Researchers at the University of Massachusetts Amherst have developed a device made out of bacterial nanowires that uses only moisture from the atmosphere to generate a current of electricity—basically, this device can produce energy out of thin air… literally. The device employs nanowire structures grown from a type of bacterium known for its unusual properties, and may provide electricity to regions of the world that lack the resources needed to produce their own energy.
Geobacter sulfurreducens is part of a genus of bacteria that was first discovered in 1987 in the mud of the Potomac River, and has a number of unusual properties, including the ability to produce nanowire structures that can conduct electricity. While experimenting with the microbe to develop sensor devices, a PhD student, Xiaomeng Liu, noticed that when electrodes were attached to the sample they produced a current in the wire.
“I saw that when the nanowires were contacted with electrodes in a specific way the devices generated a current,” Liu recalls. “I found that that exposure to atmospheric humidity was essential and that protein nanowires adsorbed water, producing a voltage gradient across the device.”
The discovery led to the development of what the researchers are calling Air-gen: a film of nanowires produced by G. sulfurreducens only 7 microns thick—roughly one-tenth of the width of a human hair—is placed between two electrodes, with the film itself being exposed to the air. The assembly generates a current of electricity, with one square centimeter (0.16 square inch) of film producing a little over 0.5 volts at 17 microamperes. While the energy this singular device produces might seem insignificant, its power can be scaled up by connecting more Air-gen devices into the circuit.
“The ultimate goal is to make large-scale systems,” explains electrical engineer Jun Yao, regarding the device’s potential. “For example, the technology might be incorporated into wall paint that could help power your home. Or, we may develop stand-alone air-powered generators that supply electricity off the grid. Once we get to an industrial scale for wire production, I fully expect that we can make large systems that will make a major contribution to sustainable energy production.”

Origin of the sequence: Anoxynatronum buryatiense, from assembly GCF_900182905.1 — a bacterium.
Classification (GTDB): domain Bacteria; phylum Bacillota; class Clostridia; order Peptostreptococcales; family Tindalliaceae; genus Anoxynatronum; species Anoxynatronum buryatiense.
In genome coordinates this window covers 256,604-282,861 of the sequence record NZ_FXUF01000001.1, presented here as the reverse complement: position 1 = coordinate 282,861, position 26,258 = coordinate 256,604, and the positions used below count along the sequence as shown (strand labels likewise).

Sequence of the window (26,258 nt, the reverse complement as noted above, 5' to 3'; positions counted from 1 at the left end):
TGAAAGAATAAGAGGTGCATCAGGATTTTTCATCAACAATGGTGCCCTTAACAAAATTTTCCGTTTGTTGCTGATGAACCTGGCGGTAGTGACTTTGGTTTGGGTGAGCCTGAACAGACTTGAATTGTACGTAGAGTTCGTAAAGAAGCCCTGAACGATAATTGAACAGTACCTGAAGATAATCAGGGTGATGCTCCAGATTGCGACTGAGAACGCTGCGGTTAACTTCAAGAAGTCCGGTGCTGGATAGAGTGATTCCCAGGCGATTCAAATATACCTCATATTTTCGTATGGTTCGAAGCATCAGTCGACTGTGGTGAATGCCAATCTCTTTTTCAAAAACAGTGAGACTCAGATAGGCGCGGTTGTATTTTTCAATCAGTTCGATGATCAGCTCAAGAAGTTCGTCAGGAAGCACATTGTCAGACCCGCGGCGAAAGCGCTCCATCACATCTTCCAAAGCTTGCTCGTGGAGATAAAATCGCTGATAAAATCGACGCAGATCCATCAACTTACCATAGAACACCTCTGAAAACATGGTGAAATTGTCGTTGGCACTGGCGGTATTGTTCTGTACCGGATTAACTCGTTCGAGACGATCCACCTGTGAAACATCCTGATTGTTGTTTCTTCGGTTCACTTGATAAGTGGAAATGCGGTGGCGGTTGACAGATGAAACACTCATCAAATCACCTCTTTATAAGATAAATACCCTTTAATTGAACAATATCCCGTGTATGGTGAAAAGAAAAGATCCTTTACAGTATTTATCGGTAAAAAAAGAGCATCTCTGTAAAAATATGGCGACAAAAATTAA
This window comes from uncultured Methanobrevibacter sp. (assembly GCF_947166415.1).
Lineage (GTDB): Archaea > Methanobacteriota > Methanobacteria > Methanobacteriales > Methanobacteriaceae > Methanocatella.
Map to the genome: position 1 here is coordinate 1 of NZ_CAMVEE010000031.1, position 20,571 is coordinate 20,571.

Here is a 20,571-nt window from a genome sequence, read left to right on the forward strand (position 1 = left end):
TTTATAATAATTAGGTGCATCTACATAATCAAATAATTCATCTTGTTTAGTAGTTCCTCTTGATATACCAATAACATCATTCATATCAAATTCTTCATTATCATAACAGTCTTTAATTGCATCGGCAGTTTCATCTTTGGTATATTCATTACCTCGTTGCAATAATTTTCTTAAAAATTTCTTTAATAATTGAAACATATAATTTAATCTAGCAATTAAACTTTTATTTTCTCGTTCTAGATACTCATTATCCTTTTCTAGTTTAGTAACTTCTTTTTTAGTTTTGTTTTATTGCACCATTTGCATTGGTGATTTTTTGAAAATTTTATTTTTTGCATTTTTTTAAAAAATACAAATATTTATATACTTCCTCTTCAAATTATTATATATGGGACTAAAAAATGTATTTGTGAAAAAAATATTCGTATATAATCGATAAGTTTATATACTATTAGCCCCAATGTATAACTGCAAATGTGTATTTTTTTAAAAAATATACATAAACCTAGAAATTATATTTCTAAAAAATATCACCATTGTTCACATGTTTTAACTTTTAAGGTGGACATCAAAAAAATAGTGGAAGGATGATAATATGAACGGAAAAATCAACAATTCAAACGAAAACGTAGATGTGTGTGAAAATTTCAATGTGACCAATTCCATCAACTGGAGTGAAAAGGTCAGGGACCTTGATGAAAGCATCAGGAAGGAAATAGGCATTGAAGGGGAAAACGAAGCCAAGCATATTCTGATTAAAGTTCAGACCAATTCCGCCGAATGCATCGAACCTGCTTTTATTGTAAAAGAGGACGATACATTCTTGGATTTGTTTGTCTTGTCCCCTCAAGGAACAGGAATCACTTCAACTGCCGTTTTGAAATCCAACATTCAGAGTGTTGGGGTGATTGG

But how does it work? The researchers theorize that moisture from the surrounding air produces a diffusion of protons in the nanowire material; since protons are the positively-charged particle that makes up the nucleus in regular atoms, electrons—their negatively-charged counterparts—are produced to balance the equation out, and flow as an electrical current.
Although similar devices have been produced in the past, Air-gen’s predecessors could only generate current for less than a minute before being depleted, unlike the continuous current this new process produces. Currently, the only roadblock to scaling Air-gen up to produce more power is the limited rate that G. sulfurreducens can produce its nanowires. However, Geobacter’s discoverer, Derek Lovley, says that they can genetically engineer a more common bacteria like E. coli to produce the structures, in the same way the same microbe was genetically altered in the late 1970s to produce human insulin on an industrial scale.